Chicago Neighborhoods: Englewood

The railroad boom of the mid-1800s contributed to Englewood’s birth, but the resettling of refugees to the city’s outskirts Great Fire of 1871 was the impetus for its growth. Englewood has seen waves of new housing construction in recent years, along with the arrival of its first new shopping center in decades and the newly-opened campus of Kennedy-King College. Students at the college’s Washburne Culinary Institute get real-life training at Sikia, an upscale African-influenced restaurant and welcome addition to the local dining scene.

Englewood has been many things since its beginnings as a bog-side railroad village in the 1850s: haven for refugees who lost their homes in the 1871 Great Chicago Fire, destination for immigrants of all persuasions, successful retail hub, focus of open-housing advocates and foes, unsuccessful retail hub.

Two blocks from that post office is the still-new campus of Kennedy-King College, home to the Washburne Culinary Institute, a successful culinary training program.


Antioch Missionary Baptist Church South

  • Religious locations

One of many Baptist churches in the neighborhood, Antioch stands out for its architectural beauty.

Free Admission | 6953 S. Stewart Ave. | 773.994.5710

Archibald J. Motley’s Former Home and Studio

  • Historical Landmarks

Artist Archibald J. Motley, Jr. (1891 – 1981) was one of the first American painters who devoted his career primarily to African American subject matter and one of the first successful black artists in the 20th century. Motley’s work ranged from sensitive portraits to stylized street and cabaret scenes. He lived and painted in his family home at 350 West 60th Street for most of his life. Selected as a Chicago Tribute Marker of Distinction.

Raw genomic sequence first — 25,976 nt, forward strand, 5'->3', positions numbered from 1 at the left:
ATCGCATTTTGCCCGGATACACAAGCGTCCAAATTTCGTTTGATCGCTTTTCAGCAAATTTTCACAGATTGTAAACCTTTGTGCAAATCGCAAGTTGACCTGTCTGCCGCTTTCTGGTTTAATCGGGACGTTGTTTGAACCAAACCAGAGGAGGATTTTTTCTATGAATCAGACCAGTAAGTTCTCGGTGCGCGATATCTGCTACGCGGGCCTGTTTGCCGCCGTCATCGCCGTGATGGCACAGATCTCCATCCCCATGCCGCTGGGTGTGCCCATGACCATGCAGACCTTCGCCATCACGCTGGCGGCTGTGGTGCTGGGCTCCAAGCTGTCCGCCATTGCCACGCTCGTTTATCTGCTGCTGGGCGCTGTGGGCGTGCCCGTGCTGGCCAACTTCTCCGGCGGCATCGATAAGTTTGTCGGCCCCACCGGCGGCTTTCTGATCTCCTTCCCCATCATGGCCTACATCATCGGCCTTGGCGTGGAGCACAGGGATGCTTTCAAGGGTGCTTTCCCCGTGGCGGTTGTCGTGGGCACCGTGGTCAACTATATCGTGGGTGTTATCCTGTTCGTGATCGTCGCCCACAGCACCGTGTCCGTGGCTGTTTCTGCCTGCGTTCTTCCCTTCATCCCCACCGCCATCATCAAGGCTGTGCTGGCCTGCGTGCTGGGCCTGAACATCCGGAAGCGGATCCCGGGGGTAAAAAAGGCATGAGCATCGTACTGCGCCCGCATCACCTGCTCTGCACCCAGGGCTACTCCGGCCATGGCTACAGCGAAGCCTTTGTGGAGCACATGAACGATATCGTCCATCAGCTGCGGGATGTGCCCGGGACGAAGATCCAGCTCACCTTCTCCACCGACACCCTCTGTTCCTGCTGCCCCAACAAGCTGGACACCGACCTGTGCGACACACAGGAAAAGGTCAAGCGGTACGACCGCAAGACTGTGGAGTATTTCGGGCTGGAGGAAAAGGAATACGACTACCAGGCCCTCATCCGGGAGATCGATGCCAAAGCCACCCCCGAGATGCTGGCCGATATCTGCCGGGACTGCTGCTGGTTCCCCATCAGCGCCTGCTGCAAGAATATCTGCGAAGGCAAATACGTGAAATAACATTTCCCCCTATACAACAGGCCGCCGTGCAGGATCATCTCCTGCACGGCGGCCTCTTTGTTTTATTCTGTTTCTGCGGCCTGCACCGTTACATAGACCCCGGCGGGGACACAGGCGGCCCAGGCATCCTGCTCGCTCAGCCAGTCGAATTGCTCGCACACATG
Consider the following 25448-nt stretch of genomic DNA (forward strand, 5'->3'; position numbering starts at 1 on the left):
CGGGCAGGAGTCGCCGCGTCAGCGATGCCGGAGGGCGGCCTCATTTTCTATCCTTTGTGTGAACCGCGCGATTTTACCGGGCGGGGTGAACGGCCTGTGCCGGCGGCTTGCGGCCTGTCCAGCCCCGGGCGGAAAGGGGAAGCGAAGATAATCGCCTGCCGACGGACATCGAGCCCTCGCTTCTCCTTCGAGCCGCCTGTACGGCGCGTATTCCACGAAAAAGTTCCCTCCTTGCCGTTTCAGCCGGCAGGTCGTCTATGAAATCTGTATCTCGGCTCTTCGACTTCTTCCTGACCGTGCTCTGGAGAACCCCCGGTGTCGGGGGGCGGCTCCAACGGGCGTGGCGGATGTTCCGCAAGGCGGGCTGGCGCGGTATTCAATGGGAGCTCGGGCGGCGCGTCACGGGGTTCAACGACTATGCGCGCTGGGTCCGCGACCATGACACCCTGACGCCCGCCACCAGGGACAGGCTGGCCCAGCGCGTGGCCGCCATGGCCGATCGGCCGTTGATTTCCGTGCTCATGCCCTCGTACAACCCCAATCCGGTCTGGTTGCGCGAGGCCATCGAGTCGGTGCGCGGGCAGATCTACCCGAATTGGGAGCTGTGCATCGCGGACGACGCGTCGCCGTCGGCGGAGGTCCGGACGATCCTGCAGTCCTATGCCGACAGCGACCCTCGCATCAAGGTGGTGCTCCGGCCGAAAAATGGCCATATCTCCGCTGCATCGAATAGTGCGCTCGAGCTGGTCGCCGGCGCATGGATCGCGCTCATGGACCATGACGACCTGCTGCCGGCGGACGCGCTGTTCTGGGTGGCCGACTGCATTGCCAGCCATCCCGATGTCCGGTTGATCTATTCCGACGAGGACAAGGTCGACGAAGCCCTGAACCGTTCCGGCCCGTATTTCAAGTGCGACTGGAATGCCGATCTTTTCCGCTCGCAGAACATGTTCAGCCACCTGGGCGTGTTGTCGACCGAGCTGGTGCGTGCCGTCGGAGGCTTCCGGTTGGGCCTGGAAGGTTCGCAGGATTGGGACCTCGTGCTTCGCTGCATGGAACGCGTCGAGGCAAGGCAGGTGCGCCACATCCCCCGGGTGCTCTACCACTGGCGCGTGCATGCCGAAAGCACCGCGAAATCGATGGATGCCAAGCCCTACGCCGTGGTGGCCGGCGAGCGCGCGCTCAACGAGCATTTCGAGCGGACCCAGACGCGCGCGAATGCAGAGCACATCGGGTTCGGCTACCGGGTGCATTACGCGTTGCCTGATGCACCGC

350 W. 60th St.

Chicago Tribute Markers of Distinction

  • Other Attractions

Chicago Tribute Markers of Distinction commemorate notable Chicagoans by marking the places where they lived or worked. Since the program started in 1997, eighty markers have been placed across the city. This number will be increased to 100 markers placed by the end of 2009.

Free Admission | 78 E. Washington St. | 312.744.6630

H.H. Holmes Mansion (U.S. Post Office)

  • Historical Landmarks

This was the site of H.H. Holmes’ “Castle”, notoriously known to have housed murders during the 1893 World’s Columbian Exhibition. The story is chronicled in the nonfiction book, The Devil in the White City by Erik Larson.

Free Admission | 611 W. 63rd St. | 773.873.0790

Kelly Branch Library

  • Historical Landmarks

Kelly is the second oldest Chicago Public Library branch, rededicated in 1989.

Free Admission | 6151 S. Normal Blvd. | 312.747.8418

Kennedy-King College

  • Universities & Colleges

Situated on an 18-acre campus, Kennedy-King is one of the City Colleges of Chicago.

Free Admission | 6301 S. Halsted St. | 773.602.5000

Taste Entertainment

  • Music

Englewood’s only neighborhood nightclub features dancing, drinking, a buffet and pay-per-view sporting events.

6331 S. Lowe Ave. | 773.873.6700


The Rowan Tree Garden Society

  • Farmers Markets

Eggplant, tomatoes, peppers, watermelon, spinach, mustard greens, lettuce, celery, cucumber, carrots, broccoli, beets and cabbage are just some of the fresh products offered at The Rowan Tree Garden Society.

Free Admission | 501 W. Englewood | 773.297.4766

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